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E-Voting security debate comes home
Kevin Poulsen, SecurityFocus 2003-01-30

Should electronic ballots decide the next presidential election? Some respected computer scientists and security experts say the risks posed by malicious hackers, equipment failure or subtle programming errors make fully-electronic voting systems a bad idea. On Friday, they're taking that fight to their own backyard, trying to stop local officials from introducing the systems into 5,000 voting booths in the heart of California's Silicon Valley.

"In all-electronic systems there is absolutely no evidence that the vote you cast goes in correctly," says Peter Neumann, principal scientist at SRI International. "There's no voter-validated record, so Trojan horses or accidents can happen without any evidence that anything has gone wrong."

Usually featuring touch screens and simple ATM-like interfaces, electronic voting systems gained enormous popularity following the punch card-related glitches of the trouble-plagued 2000 election. By some estimates one out of five votes were cast electronically last November. The systems are not connected to the Internet; instead, voters' ballots are typically stored on an internal hard drive until the polls close. Then they're copied onto another electronic medium -- a portable disk or a non-volatile memory card -- and taken to a central counting facility.

It's the paperless nature of the transaction that bothers critics.

"The problem is that between the moment the voter touches the screen and says, 'Cast this vote,' and the time that the vote is counted, it's really up to the company that wrote the software to say that there were no errors or deliberate tampering that interfered with the vote," says David Dill, a computer science professor at Stanford University.

Rise of the Machines
Dill, Neumann, and the ACM's Barbara Simons are expected to offer public comments Friday afternoon in San Jose, Calif., when a committee of the Santa Clara County's board of supervisors is scheduled to vote on whether to purchase the all-electronic voting system made by Oakland-based Sequoia Voting Systems.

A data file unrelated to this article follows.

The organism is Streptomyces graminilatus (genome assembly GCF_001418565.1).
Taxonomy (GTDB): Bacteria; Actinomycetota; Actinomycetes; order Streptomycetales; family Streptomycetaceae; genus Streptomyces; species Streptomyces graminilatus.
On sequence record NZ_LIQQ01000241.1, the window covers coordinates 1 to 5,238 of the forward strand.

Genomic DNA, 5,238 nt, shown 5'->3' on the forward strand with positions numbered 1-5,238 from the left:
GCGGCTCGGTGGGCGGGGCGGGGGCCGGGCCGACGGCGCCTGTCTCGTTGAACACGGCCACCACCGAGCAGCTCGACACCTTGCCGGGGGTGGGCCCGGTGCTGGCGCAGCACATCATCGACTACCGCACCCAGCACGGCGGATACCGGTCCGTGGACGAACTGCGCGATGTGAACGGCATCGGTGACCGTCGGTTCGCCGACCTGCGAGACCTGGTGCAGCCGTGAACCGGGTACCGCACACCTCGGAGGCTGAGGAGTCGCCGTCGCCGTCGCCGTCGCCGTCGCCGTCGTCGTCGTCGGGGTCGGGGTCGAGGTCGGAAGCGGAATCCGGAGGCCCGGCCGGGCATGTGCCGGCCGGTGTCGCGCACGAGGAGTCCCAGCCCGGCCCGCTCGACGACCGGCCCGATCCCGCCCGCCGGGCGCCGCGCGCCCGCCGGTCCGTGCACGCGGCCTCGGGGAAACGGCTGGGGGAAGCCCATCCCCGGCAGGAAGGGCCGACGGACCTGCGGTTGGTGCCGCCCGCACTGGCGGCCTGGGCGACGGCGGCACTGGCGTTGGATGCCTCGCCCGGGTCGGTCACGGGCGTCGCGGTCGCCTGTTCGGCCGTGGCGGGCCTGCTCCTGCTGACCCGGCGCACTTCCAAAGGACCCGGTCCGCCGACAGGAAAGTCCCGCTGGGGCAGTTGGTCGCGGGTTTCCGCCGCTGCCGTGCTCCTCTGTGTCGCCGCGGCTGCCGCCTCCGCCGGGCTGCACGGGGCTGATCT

A representative of the company, which makes touch screen voting systems used in sixteen states, says the computer scientists concerns are misplaced.

"There are a number of tests and checks and balances in the process," says Alfie Charles, Sequoia's public affairs director. "The systems include a logic and accuracy test prior to an election, as well as after, so you can input a number of known votes and ensure that the votes were recorded and tallied exactly as they were entered into the system."

Security procedures also guard against tampering, Charles says. For example, immediately before an election Sequoia gives a copy of the voting software to state officials to lock up. That copy can later be checked against the software actually running on the machines if any question of the election's integrity is raised after the polls close.

"There are a lot of steps in place that a lot of people that are involved in computer security aren't aware of, and unfortunately they're causing a lot of undue concern for voters," says Charles.

The computer scientists say they'd be happier, but not convinced, if companies making the electronic voting systems released their code for public review. On Friday they hope to persuade Santa Clara County to embrace a system in which electronic voting stations print a hard copy of the voter's ballot. The voter can then review the printout before manually depositing it in a ballot box. "I think this could be the place that the tide turns on this, because if the county makes this decision the rest of the country may pay special attention to it," says Dill. "It is Silicon Valley, and the area has a special reputation for technical competence."

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